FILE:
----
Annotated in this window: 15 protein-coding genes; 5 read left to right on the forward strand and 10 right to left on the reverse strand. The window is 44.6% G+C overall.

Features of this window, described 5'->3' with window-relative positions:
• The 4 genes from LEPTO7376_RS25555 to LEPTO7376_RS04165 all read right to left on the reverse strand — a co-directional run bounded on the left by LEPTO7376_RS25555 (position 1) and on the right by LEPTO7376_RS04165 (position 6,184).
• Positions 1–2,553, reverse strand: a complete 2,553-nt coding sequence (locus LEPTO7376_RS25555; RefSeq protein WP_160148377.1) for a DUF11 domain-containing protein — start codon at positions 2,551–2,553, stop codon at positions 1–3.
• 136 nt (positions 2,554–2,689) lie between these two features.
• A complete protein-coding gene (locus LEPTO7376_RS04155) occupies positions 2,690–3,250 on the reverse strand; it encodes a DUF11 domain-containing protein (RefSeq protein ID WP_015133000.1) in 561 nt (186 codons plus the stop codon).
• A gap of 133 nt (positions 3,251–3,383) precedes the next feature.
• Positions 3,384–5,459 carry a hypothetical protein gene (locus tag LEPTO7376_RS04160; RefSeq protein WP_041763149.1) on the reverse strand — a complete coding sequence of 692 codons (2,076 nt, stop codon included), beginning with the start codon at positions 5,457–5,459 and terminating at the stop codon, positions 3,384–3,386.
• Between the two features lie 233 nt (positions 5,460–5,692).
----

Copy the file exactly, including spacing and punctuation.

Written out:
Annotated in this window: 15 protein-coding genes; 5 read left to right on the forward strand and 10 right to left on the reverse strand. The window is 44.6% G+C overall.

Features of this window, described 5'->3' with window-relative positions:
• The 4 genes from LEPTO7376_RS25555 to LEPTO7376_RS04165 all read right to left on the reverse strand — a co-directional run bounded on the left by LEPTO7376_RS25555 (position 1) and on the right by LEPTO7376_RS04165 (position 6,184).
• Positions 1–2,553, reverse strand: a complete 2,553-nt coding sequence (locus LEPTO7376_RS25555; RefSeq protein WP_160148377.1) for a DUF11 domain-containing protein — start codon at positions 2,551–2,553, stop codon at positions 1–3.
• 136 nt (positions 2,554–2,689) lie between these two features.
• A complete protein-coding gene (locus LEPTO7376_RS04155) occupies positions 2,690–3,250 on the reverse strand; it encodes a DUF11 domain-containing protein (RefSeq protein ID WP_015133000.1) in 561 nt (186 codons plus the stop codon).
• A gap of 133 nt (positions 3,251–3,383) precedes the next feature.
• Positions 3,384–5,459 carry a hypothetical protein gene (locus tag LEPTO7376_RS04160; RefSeq protein WP_041763149.1) on the reverse strand — a complete coding sequence of 692 codons (2,076 nt, stop codon included), beginning with the start codon at positions 5,457–5,459 and terminating at the stop codon, positions 3,384–3,386.
• Between the two features lie 233 nt (positions 5,460–5,692).